If you don’t have enough strength for the same, the bike can help you out. Just change it to the highest and tightest gear setting and rotate the pedals slowly. This will increase the tension, and you’ll likely hear an audible pop when the rivets slide into place. You can double-check with your eyes before proceeding.
Once the second plate is in place, you can push in the clip until it clicks into position, just like you would a clothespin. Notably, you should orient it, so the open end is facing the direction the chain is pulled towards as you cycle.
For chain links without a master link, you’ll need to remember the hole left in the chain is now wider. This is where master chain rivets come in. They’re thicker than other rivets. Also, they feature a tapered end. As such, you can easily push the tapered end through the hole until the thicker end sits flush with one end of the hole.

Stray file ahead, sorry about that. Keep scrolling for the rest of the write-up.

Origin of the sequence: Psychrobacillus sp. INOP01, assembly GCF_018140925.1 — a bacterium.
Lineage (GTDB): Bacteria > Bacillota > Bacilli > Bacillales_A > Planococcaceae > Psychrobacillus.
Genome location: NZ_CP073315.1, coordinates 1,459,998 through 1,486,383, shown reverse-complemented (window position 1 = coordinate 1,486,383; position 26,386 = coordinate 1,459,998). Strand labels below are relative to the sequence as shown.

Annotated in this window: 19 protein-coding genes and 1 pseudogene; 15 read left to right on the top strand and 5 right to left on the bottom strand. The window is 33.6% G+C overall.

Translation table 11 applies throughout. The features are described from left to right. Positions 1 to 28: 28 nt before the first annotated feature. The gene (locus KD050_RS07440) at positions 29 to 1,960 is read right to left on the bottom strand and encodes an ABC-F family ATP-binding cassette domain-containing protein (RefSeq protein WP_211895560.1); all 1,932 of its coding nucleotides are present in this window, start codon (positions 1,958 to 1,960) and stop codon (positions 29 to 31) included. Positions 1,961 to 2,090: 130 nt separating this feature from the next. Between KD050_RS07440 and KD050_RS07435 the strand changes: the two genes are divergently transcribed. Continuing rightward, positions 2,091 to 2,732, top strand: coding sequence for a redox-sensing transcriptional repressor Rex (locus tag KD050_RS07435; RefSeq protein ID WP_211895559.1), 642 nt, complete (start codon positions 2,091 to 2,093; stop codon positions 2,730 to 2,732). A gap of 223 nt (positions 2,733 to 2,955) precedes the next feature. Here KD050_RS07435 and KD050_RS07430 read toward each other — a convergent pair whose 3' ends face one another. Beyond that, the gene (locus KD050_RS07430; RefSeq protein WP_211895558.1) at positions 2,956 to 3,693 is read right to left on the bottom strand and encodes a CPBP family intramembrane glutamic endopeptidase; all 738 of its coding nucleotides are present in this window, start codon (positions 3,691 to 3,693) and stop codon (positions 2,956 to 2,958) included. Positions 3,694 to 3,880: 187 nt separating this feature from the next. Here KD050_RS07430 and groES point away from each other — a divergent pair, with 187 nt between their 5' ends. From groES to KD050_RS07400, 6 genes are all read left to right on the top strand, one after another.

After that, you break off the tapered end that’s poking out of the hole to give a flush finish as well. Finish up by tightening your bike chain before hopping on to take a ride.
Removing and even putting the chain back on the bike isn’t very challenging, especially when a master link is included. Also, you could buy one and include it in your bike setup even if it wasn’t included in the initial purchase. After that, detaching and re-attaching your chain whenever you need to will be a cakewalk.